(RxWiki News) Acute lymphoblastic leukemia (ALL) used to be one of the deadliest cancers for children and young adults. Now it's one of the most curable, and cures rates are climbing.
Changing the way chemotherapy is given to children and young adults is helping keep ALL from returning. The new method involves giving higher doses of the standard chemotherapy medication - methotrexate.
"New chemotherapy regimen helps prevent childhood leukemia from returning."
ALL is usually treated with methotrexate and a cocktail of three other chemotherapy drugs in method called the Capizzi regimen. Treatment starts with low doses of methotrexate that gradually increase over time.
While this therapy is effective in keeping ALL from returning to the bone marrow, it doesn't work well in keeping the disease from recurring in the central nervous system (brain and spinal cord).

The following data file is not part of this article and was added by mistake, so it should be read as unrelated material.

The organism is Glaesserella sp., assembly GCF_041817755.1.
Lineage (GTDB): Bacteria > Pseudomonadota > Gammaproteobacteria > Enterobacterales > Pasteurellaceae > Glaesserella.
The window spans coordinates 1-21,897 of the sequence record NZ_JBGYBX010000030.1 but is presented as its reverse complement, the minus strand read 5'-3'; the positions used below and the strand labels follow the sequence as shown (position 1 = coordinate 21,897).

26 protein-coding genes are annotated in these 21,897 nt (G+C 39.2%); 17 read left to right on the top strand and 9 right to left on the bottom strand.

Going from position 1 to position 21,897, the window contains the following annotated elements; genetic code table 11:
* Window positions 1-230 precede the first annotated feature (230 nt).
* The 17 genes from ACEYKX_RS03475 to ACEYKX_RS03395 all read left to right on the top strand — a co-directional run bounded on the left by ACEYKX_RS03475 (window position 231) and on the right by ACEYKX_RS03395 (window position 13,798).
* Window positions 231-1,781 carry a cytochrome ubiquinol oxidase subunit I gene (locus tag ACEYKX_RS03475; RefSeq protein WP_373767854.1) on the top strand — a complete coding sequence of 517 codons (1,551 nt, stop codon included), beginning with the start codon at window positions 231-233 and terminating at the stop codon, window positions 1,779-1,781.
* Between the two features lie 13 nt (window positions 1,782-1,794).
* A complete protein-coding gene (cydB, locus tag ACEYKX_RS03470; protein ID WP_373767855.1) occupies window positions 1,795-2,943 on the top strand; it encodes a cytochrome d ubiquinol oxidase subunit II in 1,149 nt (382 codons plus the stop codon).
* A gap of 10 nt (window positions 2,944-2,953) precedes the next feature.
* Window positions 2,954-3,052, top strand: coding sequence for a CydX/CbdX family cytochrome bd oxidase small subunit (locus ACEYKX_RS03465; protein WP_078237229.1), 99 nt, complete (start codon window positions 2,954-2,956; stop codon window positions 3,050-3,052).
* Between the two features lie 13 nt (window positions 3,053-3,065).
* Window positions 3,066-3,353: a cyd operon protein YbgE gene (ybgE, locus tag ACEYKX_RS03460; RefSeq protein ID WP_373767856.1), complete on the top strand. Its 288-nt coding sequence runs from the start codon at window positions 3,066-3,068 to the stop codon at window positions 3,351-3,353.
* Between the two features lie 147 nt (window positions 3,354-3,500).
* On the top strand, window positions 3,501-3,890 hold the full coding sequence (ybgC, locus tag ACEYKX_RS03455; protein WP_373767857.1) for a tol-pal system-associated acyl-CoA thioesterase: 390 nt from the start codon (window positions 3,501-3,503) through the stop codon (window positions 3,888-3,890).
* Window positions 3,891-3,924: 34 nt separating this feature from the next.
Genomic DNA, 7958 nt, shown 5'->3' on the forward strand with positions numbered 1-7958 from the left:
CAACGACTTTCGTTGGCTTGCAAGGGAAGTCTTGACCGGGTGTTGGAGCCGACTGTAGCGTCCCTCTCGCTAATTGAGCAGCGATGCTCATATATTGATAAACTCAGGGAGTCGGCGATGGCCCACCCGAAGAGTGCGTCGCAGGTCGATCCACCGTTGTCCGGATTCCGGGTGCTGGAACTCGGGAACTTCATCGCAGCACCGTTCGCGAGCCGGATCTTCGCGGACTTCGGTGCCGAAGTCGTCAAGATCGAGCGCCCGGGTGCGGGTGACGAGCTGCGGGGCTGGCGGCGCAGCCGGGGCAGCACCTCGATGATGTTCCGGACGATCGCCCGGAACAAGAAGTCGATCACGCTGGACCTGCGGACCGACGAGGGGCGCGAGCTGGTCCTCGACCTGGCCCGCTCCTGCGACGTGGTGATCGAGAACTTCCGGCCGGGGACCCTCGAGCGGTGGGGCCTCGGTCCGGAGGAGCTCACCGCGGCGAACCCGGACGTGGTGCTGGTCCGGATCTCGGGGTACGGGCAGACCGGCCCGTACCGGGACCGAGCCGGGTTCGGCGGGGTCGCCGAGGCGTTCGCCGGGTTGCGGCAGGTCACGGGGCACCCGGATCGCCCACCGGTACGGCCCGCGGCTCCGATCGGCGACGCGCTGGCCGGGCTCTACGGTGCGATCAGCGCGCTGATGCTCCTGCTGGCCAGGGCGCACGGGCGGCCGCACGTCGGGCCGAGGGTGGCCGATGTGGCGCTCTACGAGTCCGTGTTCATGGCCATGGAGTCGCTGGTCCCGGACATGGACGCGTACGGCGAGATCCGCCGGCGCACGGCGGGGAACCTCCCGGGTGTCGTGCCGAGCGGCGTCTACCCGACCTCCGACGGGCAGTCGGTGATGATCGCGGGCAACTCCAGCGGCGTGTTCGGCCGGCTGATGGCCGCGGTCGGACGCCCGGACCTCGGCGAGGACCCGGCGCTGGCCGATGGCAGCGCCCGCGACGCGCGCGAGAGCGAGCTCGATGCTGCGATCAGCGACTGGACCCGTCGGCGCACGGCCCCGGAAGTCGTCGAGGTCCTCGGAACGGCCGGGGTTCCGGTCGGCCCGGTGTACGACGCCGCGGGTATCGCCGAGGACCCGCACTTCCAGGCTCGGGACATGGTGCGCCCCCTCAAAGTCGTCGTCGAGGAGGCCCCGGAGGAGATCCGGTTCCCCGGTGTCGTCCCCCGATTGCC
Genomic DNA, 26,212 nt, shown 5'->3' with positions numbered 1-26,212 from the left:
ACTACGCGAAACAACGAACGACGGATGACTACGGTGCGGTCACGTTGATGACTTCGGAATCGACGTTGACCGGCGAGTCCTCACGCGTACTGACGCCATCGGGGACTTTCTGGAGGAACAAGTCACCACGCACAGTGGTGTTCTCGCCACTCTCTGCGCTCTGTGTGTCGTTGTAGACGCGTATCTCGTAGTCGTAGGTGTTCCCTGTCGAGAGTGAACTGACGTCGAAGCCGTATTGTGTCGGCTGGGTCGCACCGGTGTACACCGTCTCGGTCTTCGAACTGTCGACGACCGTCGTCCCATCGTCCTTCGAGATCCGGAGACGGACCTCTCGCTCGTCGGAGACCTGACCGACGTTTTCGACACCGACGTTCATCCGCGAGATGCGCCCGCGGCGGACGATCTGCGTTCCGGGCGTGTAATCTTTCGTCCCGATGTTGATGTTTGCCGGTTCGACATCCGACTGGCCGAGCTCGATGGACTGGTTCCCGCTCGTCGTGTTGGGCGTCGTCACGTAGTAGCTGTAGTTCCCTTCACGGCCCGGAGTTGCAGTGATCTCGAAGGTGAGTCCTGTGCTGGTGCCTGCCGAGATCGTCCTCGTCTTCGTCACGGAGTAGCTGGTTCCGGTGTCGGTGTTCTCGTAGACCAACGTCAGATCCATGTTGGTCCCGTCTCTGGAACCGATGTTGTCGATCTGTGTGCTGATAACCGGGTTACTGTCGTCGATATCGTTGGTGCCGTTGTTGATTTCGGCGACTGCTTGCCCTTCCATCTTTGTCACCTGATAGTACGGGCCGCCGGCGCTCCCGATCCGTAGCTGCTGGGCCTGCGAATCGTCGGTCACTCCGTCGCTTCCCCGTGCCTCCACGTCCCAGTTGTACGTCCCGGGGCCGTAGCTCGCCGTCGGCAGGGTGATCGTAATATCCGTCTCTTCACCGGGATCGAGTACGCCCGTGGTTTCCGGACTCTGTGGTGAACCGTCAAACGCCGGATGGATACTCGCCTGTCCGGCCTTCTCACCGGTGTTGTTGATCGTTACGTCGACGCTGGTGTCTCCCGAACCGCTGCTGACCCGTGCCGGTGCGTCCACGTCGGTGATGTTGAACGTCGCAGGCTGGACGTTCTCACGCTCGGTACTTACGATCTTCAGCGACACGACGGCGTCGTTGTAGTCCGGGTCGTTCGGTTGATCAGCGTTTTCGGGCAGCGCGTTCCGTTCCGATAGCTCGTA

To find ways to prevent ALL from returning ot the CNS, researchers compared the effects of using higher doses (50 times higher) with the standard Capizzi regimen. Study participants had been newly diagnosed with ALL and ranged in age from one to 30.
Five years after the study, researchers found that 82 percent of those who had received the high-dose treatment did not have a recurrence. This compared to 75 percent of disease-free survival in participants who received the standard therapy.
Additionally, those who received the new regimen experienced fewer bone marrow recurrences and fevers.
Eric C. Larsen, MD, Director of the Maine Children’s Cancer Program and the Division of Pediatric Hematology/Oncology at the Barbara Bush Children’s Hospital at Maine Medical Center in Portland says, as a result of this study, all young people newly diagnosed with ALL will receive this new regimen.
Findings from this study were reported at the American Society of Clinical Oncology 2011 annual meeting.
According to the American Cancer Society roughly 4,000 people are diagnosed with acute lymphocytic leukemia every year in the United States. It is the most common type of leukemia in young children, but can also affect adults.